DR. A. S. LEA, F.R.S. field in the future from English manufacturers, THE ranks of those who took part in founding even though aided by the resources of the State, the can be gathered from an admirable article by Prof. thin. But a few months ago we recorded the 0. N. Witt in the Chemiker Zeitung for February death of Dr. Gaskell. We have now to record 13. In this article are given the real reasons why the death, on March 23, of Dr. Arthur Sheridan Germany has been able to outstrip all competition Lea at sixty-one years of age. and to secure practically a monopoly, and why the Lea entered Trinity College, Cambridge, in foundations of the industry are so solidly based 1872, he became Foundation Scholar of the Colthat the prospects of the British scheme having lege, and in 1875 he took a First Class in the Natural Sciences Tripos. His bias was to the
PROF. d. A. II. HUBRECHT. chemical side of physiological problems, and, in THE death of Prof. Hubrecht at his residence in
March search with Kühne at Heidelberg. Kühne com- removes another link between the zoology of the bined in a rather unusual manner the study of present day and the zoology of what may be called physiological chemistry with that of histology, the great epoch of Huxley and Balfour. His and Lea's work with him developed, as it chanced, earlier work dates back to 1874, and was of an mainly on histological lines.
Kühne and Lea anatomical character; it was only in the later were the first to observe satisfactorily with the part of his career that he devoted himself to emmicroscope the changes taking place in a living bryology, and advocated views which led to lively gland—the pancreas—with intact circulation, and controversy, and were provocative of good work, to note the special vascular supply of the Islets both on his own part and on the part of those of Langerhans. One of the figures illustrating who opposed him. their paper is given to this day in most text-books Speaking broadly, Hubrecht's name will survive of histology and physiology.
as associated with thoroughly sound work and Lea, after his return to Cambridge, specialised with the elucidation of a large number of most in physiological chemistry though he gave in- important new facts, even if the deductions which struction to pupils in the whole range of physio- he drew from them no longer find favour with logy, and to him was due the development in the zoologists. So far, indeed, as theories are conCambridge laboratory of advanced teaching in cerned, Hubrecht's mind continued to reflect the this subject. In the successive editions of mental attitude of the zoological world in which Foster's “Text-book of Physiology," Lea wrote his youth was passed; it was, indeed, a time of the the part dealing with physiological chemistry, and “faith that moves mountains." Ardent naturalists in the fifth edition (1892) this part, revised and were applying the Darwinian doctrine of evolution enlarged, appeared as a separate volume entitled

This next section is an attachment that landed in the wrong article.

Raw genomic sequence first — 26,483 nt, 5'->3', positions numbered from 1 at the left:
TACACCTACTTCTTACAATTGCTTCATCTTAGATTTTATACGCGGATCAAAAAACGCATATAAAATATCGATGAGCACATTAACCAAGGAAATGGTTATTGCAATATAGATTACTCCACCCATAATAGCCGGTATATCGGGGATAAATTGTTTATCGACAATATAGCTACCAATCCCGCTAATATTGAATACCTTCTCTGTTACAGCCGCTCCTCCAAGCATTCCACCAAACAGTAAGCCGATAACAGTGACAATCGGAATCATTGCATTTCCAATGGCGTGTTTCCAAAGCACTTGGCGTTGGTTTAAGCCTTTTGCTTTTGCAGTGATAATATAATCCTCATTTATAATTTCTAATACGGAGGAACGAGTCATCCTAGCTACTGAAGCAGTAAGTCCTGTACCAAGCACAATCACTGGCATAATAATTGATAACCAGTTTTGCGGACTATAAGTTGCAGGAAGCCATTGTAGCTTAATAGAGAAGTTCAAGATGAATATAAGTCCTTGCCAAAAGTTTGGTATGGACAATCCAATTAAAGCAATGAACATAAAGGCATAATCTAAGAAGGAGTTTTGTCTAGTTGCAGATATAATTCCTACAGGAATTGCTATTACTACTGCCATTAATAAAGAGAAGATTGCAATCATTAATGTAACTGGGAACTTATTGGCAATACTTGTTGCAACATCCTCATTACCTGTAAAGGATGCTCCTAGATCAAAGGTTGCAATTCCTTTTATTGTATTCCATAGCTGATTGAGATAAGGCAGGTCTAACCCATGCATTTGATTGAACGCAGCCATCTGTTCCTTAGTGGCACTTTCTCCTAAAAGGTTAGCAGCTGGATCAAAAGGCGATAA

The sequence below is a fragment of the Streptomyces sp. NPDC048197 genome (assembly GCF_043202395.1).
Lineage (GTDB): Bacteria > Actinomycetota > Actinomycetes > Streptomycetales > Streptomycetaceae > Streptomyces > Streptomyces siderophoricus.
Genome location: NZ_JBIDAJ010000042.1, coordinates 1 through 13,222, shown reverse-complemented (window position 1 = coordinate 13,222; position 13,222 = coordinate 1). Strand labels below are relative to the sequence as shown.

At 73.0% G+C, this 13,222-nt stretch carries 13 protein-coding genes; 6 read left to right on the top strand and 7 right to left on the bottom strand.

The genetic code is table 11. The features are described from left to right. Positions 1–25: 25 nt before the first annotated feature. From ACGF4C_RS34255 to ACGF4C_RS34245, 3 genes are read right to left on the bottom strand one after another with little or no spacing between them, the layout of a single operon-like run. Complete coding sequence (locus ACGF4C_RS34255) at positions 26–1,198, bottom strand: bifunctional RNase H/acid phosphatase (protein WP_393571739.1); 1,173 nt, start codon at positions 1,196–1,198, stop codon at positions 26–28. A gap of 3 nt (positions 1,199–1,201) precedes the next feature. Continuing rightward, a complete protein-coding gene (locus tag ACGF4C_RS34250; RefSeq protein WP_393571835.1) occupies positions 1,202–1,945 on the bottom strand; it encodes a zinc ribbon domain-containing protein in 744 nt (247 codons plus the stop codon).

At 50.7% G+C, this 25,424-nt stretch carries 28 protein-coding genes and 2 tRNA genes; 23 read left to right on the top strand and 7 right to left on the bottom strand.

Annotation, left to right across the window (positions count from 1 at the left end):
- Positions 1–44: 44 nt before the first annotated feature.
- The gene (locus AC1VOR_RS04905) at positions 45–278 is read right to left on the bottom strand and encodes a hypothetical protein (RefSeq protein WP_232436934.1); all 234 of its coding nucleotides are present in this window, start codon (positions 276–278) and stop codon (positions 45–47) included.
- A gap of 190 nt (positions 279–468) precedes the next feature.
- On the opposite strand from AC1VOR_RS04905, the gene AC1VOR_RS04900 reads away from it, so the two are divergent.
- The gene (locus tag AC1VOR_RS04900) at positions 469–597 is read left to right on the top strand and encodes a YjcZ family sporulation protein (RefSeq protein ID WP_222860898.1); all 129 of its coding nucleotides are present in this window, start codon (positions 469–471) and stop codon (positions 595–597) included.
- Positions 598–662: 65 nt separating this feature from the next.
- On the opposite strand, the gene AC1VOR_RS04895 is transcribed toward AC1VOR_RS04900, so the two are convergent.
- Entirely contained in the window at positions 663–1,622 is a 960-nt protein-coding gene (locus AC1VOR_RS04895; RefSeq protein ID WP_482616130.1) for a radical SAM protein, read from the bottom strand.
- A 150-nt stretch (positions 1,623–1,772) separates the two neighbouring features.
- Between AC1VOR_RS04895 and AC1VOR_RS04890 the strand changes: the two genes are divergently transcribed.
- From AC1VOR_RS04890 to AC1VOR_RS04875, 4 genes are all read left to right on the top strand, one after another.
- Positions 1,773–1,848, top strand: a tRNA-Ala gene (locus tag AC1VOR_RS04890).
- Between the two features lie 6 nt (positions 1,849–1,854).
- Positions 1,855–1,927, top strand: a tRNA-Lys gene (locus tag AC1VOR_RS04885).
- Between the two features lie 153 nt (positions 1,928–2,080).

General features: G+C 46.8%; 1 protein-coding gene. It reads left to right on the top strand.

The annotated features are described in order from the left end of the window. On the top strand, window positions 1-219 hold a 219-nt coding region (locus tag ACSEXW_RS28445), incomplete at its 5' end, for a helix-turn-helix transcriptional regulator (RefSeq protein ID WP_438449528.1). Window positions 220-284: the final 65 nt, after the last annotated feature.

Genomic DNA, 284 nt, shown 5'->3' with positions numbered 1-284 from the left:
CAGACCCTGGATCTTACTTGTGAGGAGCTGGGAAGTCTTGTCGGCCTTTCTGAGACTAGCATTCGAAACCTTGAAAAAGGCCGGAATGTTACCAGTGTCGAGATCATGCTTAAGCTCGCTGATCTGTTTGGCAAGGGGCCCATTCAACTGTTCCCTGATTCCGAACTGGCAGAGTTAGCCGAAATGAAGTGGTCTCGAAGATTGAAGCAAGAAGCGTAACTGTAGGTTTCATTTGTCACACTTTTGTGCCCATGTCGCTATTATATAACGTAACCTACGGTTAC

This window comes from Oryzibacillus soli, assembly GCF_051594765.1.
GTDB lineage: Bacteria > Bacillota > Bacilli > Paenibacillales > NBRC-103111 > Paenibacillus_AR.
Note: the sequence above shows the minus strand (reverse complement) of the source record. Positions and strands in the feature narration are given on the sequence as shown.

to every part of the animal kingdom; with the en“The Chemical Basis of the Animal Body.” His thusiasm of pioneers they were tackling the most research work was chiefly on the chemical obscure and difficult problems of the natural relachanges in food during digestion, and on the tionships of animals; the deep abysses which action of rennet and fibrin ferments.
separate different phyla of the animal kingdom Lea's first post was that of demonstrator of were traversed by their soaring imagination, for physiology for Dr. Foster. In 1881 he became
were not the powers of variation limitless? and director of medical studies and assistant lecturer did not the principle of “change of function " at Gonville and Caius College. In 1885 he was enunciated by Dohrn authorise one to homologise elected fellow of the college, and soon after any organ of any animal with any organ of any became bursar.